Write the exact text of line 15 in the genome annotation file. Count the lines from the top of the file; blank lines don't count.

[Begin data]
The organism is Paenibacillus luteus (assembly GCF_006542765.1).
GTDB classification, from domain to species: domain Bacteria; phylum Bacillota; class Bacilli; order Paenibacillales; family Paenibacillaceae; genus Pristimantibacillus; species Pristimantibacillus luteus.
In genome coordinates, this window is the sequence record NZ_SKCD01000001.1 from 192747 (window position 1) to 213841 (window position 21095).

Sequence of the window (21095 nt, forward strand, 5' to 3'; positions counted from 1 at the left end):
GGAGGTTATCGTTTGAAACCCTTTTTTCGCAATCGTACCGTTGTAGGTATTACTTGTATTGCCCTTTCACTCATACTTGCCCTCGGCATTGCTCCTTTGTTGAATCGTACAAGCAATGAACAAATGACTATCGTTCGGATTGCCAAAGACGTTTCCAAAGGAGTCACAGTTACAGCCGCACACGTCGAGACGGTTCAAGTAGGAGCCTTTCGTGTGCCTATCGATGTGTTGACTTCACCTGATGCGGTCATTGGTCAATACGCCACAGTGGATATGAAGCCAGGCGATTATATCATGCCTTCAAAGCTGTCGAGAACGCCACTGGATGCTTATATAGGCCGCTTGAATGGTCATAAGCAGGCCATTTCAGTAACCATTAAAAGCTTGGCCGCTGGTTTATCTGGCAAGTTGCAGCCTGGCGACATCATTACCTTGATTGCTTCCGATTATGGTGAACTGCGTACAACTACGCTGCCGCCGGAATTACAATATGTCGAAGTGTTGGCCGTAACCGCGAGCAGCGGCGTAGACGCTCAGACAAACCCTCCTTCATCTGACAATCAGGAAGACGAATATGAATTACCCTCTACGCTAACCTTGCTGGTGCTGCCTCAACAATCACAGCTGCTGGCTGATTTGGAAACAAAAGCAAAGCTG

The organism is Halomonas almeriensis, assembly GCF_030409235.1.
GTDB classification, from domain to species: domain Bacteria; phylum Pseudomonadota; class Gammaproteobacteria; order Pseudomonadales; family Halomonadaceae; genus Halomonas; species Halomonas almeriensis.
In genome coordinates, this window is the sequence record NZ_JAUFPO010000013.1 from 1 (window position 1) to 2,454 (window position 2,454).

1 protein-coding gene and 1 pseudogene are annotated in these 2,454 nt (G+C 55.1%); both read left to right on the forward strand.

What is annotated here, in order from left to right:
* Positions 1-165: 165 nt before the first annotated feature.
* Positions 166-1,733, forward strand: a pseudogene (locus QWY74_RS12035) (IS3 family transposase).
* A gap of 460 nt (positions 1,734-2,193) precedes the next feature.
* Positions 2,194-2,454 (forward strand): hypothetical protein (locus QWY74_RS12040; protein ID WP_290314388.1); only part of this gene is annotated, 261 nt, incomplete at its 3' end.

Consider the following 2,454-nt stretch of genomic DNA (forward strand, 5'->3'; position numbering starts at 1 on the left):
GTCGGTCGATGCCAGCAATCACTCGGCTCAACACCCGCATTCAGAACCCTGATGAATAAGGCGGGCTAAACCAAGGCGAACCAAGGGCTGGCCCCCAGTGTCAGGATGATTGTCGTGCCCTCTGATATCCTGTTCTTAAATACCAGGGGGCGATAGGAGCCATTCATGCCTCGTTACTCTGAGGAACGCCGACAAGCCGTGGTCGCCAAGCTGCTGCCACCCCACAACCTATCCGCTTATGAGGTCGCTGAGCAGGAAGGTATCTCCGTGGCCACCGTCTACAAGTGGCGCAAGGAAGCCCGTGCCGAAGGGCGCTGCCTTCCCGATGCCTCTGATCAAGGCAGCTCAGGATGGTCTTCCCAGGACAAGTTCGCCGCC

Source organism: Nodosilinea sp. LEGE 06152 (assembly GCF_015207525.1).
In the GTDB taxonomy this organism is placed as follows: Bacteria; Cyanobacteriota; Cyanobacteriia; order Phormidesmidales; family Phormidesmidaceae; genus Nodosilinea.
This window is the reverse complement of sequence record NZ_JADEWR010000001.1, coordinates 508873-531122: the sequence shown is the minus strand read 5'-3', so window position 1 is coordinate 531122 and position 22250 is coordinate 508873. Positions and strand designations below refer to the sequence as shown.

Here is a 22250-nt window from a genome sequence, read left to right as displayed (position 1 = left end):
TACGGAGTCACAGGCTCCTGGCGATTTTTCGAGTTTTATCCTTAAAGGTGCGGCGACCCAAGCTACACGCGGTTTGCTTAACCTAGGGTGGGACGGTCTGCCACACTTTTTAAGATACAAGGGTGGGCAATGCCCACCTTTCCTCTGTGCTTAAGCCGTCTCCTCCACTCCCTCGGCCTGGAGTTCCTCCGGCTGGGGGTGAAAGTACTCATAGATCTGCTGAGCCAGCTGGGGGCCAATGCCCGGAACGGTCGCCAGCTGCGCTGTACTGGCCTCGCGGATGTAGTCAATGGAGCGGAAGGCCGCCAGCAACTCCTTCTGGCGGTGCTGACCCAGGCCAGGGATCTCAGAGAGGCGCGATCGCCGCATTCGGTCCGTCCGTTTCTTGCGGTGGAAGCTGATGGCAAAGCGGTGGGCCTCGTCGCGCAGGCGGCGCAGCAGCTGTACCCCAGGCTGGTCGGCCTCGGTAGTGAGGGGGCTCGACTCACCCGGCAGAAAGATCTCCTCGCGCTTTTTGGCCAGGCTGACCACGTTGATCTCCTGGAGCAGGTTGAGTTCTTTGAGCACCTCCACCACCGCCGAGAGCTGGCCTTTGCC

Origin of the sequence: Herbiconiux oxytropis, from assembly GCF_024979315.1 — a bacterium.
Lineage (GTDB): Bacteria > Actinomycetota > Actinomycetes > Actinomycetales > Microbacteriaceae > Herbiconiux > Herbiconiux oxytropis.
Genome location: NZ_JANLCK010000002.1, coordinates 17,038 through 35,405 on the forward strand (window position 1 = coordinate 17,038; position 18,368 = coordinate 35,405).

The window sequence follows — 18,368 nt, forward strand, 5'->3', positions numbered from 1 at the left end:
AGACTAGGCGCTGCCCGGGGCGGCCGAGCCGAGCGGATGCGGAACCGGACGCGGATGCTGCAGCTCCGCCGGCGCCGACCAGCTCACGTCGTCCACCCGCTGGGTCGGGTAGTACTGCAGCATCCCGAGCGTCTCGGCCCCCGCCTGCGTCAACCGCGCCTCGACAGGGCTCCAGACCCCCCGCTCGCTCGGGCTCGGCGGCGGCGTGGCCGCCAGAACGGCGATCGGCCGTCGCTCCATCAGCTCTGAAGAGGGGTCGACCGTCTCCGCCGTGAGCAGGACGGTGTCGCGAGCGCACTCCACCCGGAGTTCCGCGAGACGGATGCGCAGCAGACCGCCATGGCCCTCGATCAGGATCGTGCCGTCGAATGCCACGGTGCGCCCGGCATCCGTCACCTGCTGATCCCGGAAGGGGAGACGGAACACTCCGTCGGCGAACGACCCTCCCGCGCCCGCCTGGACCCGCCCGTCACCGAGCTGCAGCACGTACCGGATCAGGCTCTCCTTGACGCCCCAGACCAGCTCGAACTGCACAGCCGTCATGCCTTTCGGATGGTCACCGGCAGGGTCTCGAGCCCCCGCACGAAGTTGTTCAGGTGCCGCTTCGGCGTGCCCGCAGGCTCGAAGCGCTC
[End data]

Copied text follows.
Consider the following 2,454-nt stretch of genomic DNA (forward strand, 5'->3'; position numbering starts at 1 on the left):